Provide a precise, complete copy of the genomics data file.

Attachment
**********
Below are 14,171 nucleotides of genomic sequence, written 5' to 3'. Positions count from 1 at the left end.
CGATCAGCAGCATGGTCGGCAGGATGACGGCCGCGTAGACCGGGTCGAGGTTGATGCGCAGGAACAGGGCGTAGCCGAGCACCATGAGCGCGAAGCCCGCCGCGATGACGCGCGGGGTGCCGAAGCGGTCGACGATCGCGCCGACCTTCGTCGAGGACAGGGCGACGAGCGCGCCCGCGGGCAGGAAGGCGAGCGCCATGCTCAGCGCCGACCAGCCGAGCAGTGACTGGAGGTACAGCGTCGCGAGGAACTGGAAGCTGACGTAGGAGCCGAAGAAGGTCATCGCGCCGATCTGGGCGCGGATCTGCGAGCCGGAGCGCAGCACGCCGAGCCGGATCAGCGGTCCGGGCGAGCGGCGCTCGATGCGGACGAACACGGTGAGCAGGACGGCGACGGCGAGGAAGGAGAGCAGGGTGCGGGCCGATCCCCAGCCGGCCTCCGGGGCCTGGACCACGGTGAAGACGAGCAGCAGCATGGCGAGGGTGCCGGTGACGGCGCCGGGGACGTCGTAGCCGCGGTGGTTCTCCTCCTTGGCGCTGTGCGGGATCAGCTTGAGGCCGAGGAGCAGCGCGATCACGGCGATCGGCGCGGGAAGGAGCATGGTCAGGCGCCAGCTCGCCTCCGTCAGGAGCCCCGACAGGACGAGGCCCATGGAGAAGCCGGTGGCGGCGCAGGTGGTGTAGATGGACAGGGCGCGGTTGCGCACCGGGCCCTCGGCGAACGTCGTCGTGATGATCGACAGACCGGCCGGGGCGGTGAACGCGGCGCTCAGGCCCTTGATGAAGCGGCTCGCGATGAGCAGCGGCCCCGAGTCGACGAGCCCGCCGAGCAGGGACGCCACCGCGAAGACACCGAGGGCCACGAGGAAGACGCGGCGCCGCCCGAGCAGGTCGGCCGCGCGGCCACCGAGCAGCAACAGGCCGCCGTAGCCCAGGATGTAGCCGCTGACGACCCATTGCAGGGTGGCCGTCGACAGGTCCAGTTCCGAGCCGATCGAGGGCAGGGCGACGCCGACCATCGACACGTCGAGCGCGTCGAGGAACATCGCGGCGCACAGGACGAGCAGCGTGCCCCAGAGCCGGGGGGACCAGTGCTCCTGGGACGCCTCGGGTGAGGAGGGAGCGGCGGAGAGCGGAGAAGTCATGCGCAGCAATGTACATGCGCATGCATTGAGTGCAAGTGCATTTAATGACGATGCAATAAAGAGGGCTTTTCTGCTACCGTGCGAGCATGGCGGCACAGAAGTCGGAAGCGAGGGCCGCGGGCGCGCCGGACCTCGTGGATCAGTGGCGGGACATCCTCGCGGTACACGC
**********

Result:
Below are 14,171 nucleotides of genomic sequence, written 5' to 3'. Positions count from 1 at the left end.
CGATCAGCAGCATGGTCGGCAGGATGACGGCCGCGTAGACCGGGTCGAGGTTGATGCGCAGGAACAGGGCGTAGCCGAGCACCATGAGCGCGAAGCCCGCCGCGATGACGCGCGGGGTGCCGAAGCGGTCGACGATCGCGCCGACCTTCGTCGAGGACAGGGCGACGAGCGCGCCCGCGGGCAGGAAGGCGAGCGCCATGCTCAGCGCCGACCAGCCGAGCAGTGACTGGAGGTACAGCGTCGCGAGGAACTGGAAGCTGACGTAGGAGCCGAAGAAGGTCATCGCGCCGATCTGGGCGCGGATCTGCGAGCCGGAGCGCAGCACGCCGAGCCGGATCAGCGGTCCGGGCGAGCGGCGCTCGATGCGGACGAACACGGTGAGCAGGACGGCGACGGCGAGGAAGGAGAGCAGGGTGCGGGCCGATCCCCAGCCGGCCTCCGGGGCCTGGACCACGGTGAAGACGAGCAGCAGCATGGCGAGGGTGCCGGTGACGGCGCCGGGGACGTCGTAGCCGCGGTGGTTCTCCTCCTTGGCGCTGTGCGGGATCAGCTTGAGGCCGAGGAGCAGCGCGATCACGGCGATCGGCGCGGGAAGGAGCATGGTCAGGCGCCAGCTCGCCTCCGTCAGGAGCCCCGACAGGACGAGGCCCATGGAGAAGCCGGTGGCGGCGCAGGTGGTGTAGATGGACAGGGCGCGGTTGCGCACCGGGCCCTCGGCGAACGTCGTCGTGATGATCGACAGACCGGCCGGGGCGGTGAACGCGGCGCTCAGGCCCTTGATGAAGCGGCTCGCGATGAGCAGCGGCCCCGAGTCGACGAGCCCGCCGAGCAGGGACGCCACCGCGAAGACACCGAGGGCCACGAGGAAGACGCGGCGCCGCCCGAGCAGGTCGGCCGCGCGGCCACCGAGCAGCAACAGGCCGCCGTAGCCCAGGATGTAGCCGCTGACGACCCATTGCAGGGTGGCCGTCGACAGGTCCAGTTCCGAGCCGATCGAGGGCAGGGCGACGCCGACCATCGACACGTCGAGCGCGTCGAGGAACATCGCGGCGCACAGGACGAGCAGCGTGCCCCAGAGCCGGGGGGACCAGTGCTCCTGGGACGCCTCGGGTGAGGAGGGAGCGGCGGAGAGCGGAGAAGTCATGCGCAGCAATGTACATGCGCATGCATTGAGTGCAAGTGCATTTAATGACGATGCAATAAAGAGGGCTTTTCTGCTACCGTGCGAGCATGGCGGCACAGAAGTCGGAAGCGAGGGCCGCGGGCGCGCCGGACCTCGTGGATCAGTGGCGGGACATCCTCGCGGTACACGC